Due to their popularity and artificial appearance, fake aura crystals will make it to the market, created using spray paint. Signs to look out for would be, uneven thickness of the coating and accumulating in pits of the crystal surface. Don’t try to scrape the coating off before you buy it, as you might damage a genuine aura crystal.
This is probably the oldest and easiest enhancement to perform, and stones used in jewellery are regularly heat treated. Most gemstone collectors know about heat treatment and its connection to Citrine. I have a post about it here titled Heat Treated Citrine. Carnelian, onyx, and quartzes can all be heat treated to enhance their colour, but the public are not as aware of it.
Detecting heat treatment can be difficult, as natural stones heated in the ground can be almost identical to the enhanced stones. As I have said, miners can heat treat their worthless stones to make a viable product. In the end experience and gut feeling are the only things to guide you.
No, I’m not talking crystals in psychedelic colours as the name suggests, but the use of acid to remove imperfections in minerals such as Jade and Onyx. Chalcopyrite placed in acid to create Peacock Ore, a stone with iridescent colours, like peacock feathers. Peacock ore can also be a form of Bornite, but this is rarer and not often seen in holistic shops.
Certain crystals have a rough top layer of stone covering them when they come out the ground. Acid baths dissolve this material creating a clean, attractive mineral ready for the market. This often happens with Calcite and other minerals that react strongly to acid. The structure of the crystal has not changed, but it may be smoother and a more solid colour.
As acid removes impurities, it will be almost impossible to know if a mineral has been treated, but the edges and corners could look rounded.
Exposure to radioactive elements or radiation (sunlight, microwaves, x-rays) change colour of some crystals. This is common in material for the jewellery industry such as diamonds, topaz, and pearls, where changes made to the colour of a stone can greatly increase its value. Radiation also darkens colourless and pale gemstones for the crystal healing and spiritual marketplace. The typical crystals used are: –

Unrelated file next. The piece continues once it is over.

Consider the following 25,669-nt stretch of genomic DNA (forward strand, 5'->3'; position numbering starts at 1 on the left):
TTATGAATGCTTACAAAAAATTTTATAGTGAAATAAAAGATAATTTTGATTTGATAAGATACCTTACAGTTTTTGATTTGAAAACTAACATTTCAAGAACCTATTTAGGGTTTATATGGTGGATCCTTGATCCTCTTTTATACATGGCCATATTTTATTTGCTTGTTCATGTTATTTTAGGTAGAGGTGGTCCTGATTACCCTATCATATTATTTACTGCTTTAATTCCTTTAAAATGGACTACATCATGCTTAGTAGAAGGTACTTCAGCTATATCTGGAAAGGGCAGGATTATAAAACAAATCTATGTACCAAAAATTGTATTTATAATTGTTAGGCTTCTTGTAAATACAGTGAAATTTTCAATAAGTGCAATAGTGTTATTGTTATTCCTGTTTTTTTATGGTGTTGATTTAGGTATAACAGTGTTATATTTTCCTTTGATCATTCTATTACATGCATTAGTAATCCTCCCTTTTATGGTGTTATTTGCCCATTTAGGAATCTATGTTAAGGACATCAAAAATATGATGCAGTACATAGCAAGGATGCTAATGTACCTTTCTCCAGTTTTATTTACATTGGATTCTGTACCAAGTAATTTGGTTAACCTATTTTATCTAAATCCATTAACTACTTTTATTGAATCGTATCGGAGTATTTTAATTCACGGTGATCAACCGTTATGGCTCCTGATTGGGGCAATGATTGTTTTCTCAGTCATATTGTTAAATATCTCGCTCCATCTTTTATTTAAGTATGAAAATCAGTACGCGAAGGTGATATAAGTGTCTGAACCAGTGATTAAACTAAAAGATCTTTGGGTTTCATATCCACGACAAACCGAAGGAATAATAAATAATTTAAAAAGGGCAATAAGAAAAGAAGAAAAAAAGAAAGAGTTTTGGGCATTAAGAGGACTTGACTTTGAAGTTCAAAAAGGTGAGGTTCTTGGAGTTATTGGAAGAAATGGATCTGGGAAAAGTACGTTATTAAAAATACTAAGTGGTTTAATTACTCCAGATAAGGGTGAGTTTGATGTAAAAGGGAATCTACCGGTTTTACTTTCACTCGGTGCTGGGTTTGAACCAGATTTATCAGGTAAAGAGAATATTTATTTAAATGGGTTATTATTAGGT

- Fluorite from colourless to darker colours
- Quartz from light colours to dark brown, Amethyst, Smokey, and Rose Quartz
- Tourmaline from pale and colourless to yellow, brown, pink, red and red-green
This is not really an enhancement, but I am including it here for clarity. The metals used in aura coatings, along with Silicon Carbide and Bismuth do not occur naturally in their pure form. Naturally, they form ores and need to go through refinement to remove the impurities. While the metals only coat other crystals, some of the extracted material can be quite beautiful in its own right.
Natural Silicon Carbide is exceedingly rare, but if you heat silicon and carbon powders together, once cooled they form a lattice like crystal that has a rainbow sheen.
Bismuth is a metallic element but only occurs naturally in ores. Once extracted, melted, and cooled it forms intricate towers available in most in crystal shops.
Refined crystals are usually metallic minerals are easy to identify as they don’t occur in nature. Even though they are manmade they are usually attributed healing properties.
What does this mean for crystal enhancements?
It’s up to you!
In the jewellery industry, all these enhancements are accepted practices and most precious stones will have had some form of treatment. With high value stones they will use even more enhancements to remove flaws and cracks but is not a concern for crystal healing. Most customers will buy a piece of jewellery on how it looks, not how it got that way. With crystal healing, the creation process of the gemstone went through is part of its value, and some people believe the healing properties a crystal change with exposure to outside forces or chemical reactions.